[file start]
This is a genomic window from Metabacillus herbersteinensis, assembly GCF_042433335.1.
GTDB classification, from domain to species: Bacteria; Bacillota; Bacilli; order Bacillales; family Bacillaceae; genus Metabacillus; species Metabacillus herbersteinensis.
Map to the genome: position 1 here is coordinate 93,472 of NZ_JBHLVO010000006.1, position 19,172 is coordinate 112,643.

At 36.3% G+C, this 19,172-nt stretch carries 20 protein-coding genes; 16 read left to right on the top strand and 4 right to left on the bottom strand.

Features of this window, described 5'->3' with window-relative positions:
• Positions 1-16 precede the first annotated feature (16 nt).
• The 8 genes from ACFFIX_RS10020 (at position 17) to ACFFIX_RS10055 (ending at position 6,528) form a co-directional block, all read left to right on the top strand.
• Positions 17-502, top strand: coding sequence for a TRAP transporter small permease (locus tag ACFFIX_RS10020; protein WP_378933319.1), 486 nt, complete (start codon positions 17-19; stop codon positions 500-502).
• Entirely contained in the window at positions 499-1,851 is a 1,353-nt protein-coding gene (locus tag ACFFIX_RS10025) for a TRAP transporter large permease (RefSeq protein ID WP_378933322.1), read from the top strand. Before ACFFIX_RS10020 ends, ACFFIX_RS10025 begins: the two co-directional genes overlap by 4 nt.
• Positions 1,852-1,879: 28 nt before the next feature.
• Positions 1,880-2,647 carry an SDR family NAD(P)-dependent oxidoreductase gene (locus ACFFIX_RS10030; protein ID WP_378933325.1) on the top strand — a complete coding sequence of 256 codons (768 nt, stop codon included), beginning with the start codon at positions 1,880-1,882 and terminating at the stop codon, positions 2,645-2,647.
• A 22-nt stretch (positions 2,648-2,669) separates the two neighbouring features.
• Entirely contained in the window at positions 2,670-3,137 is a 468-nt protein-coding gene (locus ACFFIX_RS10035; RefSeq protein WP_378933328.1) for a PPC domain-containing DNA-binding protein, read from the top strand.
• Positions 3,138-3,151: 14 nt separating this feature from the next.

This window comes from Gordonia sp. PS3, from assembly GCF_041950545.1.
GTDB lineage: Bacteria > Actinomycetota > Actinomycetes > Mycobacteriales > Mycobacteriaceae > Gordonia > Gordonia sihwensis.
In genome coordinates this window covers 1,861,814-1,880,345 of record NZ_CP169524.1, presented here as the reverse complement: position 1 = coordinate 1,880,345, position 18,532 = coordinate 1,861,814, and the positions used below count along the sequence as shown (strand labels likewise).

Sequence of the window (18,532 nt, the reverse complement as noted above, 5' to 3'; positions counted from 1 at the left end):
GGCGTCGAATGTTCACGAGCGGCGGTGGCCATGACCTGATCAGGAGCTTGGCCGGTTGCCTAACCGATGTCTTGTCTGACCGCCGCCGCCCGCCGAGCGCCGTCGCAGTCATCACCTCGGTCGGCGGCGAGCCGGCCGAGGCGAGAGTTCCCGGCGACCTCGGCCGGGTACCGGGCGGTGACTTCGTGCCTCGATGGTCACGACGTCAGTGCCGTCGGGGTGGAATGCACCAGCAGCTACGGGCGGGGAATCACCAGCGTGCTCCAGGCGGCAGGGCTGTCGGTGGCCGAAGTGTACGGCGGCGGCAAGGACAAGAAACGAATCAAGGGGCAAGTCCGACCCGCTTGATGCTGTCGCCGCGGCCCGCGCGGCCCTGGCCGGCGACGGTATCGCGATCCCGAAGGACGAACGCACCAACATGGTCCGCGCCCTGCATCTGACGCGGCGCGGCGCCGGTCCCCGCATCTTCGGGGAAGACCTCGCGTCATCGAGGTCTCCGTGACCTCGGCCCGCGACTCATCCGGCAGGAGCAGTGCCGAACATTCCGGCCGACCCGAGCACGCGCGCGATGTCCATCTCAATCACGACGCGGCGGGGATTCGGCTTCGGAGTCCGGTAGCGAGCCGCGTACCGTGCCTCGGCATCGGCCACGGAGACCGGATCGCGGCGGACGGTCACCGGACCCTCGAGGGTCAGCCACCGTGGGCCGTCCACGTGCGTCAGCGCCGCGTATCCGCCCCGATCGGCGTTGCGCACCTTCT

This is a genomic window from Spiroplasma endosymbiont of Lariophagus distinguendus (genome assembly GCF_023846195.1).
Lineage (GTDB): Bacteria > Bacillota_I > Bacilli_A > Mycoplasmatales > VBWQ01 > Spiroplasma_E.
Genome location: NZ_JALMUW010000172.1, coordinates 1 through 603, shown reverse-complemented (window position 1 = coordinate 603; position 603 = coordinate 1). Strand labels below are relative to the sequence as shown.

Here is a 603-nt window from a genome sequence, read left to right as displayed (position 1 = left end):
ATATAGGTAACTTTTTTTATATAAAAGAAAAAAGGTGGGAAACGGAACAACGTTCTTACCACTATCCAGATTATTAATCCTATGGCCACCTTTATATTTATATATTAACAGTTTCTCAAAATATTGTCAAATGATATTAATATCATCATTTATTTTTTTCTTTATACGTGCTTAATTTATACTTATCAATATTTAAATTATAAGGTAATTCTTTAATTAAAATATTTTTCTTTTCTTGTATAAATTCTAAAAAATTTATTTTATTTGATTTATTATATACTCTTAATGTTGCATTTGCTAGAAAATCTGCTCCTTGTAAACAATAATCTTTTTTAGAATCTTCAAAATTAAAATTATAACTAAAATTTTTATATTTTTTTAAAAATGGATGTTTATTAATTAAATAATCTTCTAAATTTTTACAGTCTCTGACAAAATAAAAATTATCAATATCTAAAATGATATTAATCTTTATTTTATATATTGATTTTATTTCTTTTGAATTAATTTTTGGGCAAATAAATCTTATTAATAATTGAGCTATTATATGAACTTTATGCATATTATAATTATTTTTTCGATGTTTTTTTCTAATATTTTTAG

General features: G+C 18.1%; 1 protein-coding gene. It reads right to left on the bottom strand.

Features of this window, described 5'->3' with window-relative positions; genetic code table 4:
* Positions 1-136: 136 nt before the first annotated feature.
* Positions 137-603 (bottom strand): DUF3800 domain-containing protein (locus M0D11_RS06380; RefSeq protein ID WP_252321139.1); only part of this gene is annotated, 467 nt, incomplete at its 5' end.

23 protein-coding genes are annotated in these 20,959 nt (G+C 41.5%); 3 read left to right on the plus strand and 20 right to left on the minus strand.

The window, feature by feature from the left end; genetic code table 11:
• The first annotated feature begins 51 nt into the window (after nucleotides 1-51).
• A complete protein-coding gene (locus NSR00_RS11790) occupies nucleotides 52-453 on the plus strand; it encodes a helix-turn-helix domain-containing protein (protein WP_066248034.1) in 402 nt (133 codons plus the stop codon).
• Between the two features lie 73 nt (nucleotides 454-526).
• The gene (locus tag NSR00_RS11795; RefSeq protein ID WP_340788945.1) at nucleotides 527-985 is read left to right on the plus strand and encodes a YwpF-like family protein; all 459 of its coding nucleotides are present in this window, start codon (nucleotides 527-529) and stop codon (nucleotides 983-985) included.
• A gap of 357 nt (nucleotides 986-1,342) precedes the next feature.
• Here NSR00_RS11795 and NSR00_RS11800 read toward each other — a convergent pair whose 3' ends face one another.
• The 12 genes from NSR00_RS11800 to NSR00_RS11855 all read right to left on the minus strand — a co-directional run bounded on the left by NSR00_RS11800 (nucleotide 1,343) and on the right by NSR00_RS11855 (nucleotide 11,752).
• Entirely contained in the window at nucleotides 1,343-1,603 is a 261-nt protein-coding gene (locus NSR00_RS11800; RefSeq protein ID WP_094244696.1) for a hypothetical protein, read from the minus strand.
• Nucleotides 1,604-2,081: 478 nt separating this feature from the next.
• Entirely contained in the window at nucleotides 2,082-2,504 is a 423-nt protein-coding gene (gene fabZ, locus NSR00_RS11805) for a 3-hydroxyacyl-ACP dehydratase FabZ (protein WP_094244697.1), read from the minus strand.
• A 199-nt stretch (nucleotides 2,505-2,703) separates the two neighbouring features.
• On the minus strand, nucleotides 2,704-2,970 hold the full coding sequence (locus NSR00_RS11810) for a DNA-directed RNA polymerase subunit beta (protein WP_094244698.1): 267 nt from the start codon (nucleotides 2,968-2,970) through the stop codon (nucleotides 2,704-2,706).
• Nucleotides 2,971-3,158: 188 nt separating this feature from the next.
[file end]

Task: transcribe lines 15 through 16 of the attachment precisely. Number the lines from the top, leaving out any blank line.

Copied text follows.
This window comes from Gordonia sp. PS3, from assembly GCF_041950545.1.
GTDB lineage: Bacteria > Actinomycetota > Actinomycetes > Mycobacteriales > Mycobacteriaceae > Gordonia > Gordonia sihwensis.